Obama Mocks Republicans’ Fear of Refugees
President Obama, doubtlessly feeling the stress that comes when your foreign policy failures are laid out on the table for everyone to see, slammed Republicans Wednesday for their harsh sentiments toward Syrian refugees.
“Apparently,” he said during a meeting with Philippine President Benigno Aquino, “they’re scared of widows and orphans coming into the United States of America.”
Since the Paris terrorist attacks, nearly thirty U.S. state governors have said they do not want to accept Muslim refugees coming from war-torn Syria. The attacks have also inspired many of the Republicans on the presidential campaign trail to double down on anti-refugee rhetoric. Obama said Wednesday that this attitude “needs to stop.”
“We are not well served when in response to a terrorist attack we descend into fear and panic,” Obama said.
True enough. But are we any better served if our response to such an attack is to do nothing? Or, worse, keep doing the same thing we’ve been doing? Because that’s the only plan the president seems to have.
Look, is it true that we have the power and responsibility to help those who have been forced into suffering by the Syrian civil war? If we are not selfish cowards, then the answer is of course yes. But help comes in many ways, and we’re not obligated to put our own security – our own lives – in danger to help others. And this is exactly what Obama is suggesting that we do.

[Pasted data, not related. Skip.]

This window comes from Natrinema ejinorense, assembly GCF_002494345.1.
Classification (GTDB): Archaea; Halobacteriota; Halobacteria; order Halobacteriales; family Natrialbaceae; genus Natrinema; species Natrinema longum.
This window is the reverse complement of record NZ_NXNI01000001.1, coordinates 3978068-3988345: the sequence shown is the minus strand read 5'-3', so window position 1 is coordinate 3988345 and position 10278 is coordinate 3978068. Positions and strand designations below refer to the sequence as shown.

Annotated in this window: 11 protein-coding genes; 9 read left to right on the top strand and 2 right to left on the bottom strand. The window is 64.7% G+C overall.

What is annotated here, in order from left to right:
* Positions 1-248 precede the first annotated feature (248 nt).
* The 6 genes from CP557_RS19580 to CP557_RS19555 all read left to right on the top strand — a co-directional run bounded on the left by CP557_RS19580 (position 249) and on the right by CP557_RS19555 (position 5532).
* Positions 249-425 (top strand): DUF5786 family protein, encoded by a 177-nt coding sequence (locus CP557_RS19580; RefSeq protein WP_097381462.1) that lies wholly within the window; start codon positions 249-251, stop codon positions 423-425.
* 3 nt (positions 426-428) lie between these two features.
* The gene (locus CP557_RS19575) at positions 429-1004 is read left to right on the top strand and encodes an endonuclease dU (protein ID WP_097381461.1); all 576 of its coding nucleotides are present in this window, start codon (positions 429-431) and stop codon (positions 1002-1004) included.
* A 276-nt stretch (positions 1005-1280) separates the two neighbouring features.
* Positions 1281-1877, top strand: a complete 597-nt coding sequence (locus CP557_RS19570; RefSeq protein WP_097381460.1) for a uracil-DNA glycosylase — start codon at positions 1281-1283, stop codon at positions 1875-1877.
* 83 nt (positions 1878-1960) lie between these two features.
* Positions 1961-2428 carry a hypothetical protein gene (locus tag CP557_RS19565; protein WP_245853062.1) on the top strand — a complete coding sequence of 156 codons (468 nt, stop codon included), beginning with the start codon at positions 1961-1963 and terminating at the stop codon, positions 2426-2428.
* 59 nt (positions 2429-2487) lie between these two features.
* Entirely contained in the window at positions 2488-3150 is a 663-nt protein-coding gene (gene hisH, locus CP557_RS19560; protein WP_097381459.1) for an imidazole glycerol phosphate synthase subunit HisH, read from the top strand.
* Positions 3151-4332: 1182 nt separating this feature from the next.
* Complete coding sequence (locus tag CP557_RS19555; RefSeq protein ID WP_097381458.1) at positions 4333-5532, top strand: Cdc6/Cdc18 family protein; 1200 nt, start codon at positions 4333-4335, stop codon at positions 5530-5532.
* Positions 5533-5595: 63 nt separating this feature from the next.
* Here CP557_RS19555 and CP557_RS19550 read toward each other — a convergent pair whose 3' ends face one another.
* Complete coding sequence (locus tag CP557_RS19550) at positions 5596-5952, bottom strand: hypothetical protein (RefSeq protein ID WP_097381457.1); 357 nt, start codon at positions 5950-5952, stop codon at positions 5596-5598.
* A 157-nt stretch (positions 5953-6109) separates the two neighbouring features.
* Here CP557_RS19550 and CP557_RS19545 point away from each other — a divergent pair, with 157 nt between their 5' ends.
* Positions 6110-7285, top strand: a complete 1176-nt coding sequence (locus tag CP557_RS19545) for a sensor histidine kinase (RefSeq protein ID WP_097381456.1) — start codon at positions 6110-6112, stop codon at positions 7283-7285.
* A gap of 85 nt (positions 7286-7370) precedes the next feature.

Instead of inviting 10,000 Syrian refugees into the country without any way to know for certain if we are letting in ISIS operatives along with them, what if we limited our help to financial assistance? What if we sent doctors and troops to the refugee camps, treating this humanitarian crisis just as we did the Ebola crisis? Back then, were Democrats arguing that we should bring thousands of Ebola victims into the U.S. because our medical facilities were more advanced? Of course not, because that would have been ludicrous. Well, how is this any different?
Jeb Bush, unerring in his ability to sink his own campaign, said Tuesday that he mostly agreed with Obama’s position. “The answer to this is not to ban people from coming,” he said in an interview with Bloomberg Politics. “The answer is to lead, to resolve the problem in Syria.”
Two things can be true at the same time, Mr. Bush. Just as you can both deport illegal immigrants and build a wall, you can stop Syrian refugees and also resolve the conflict in that hellhole.
But instead, we seem content to choose the wrong answer in both scenarios. We will allow the thousands of refugees to come over here, and we will continue to pursue the same aimless strategy that ensures the Islamic State’s neverending growth.
That’s…something. It’s not leadership, but it’s something.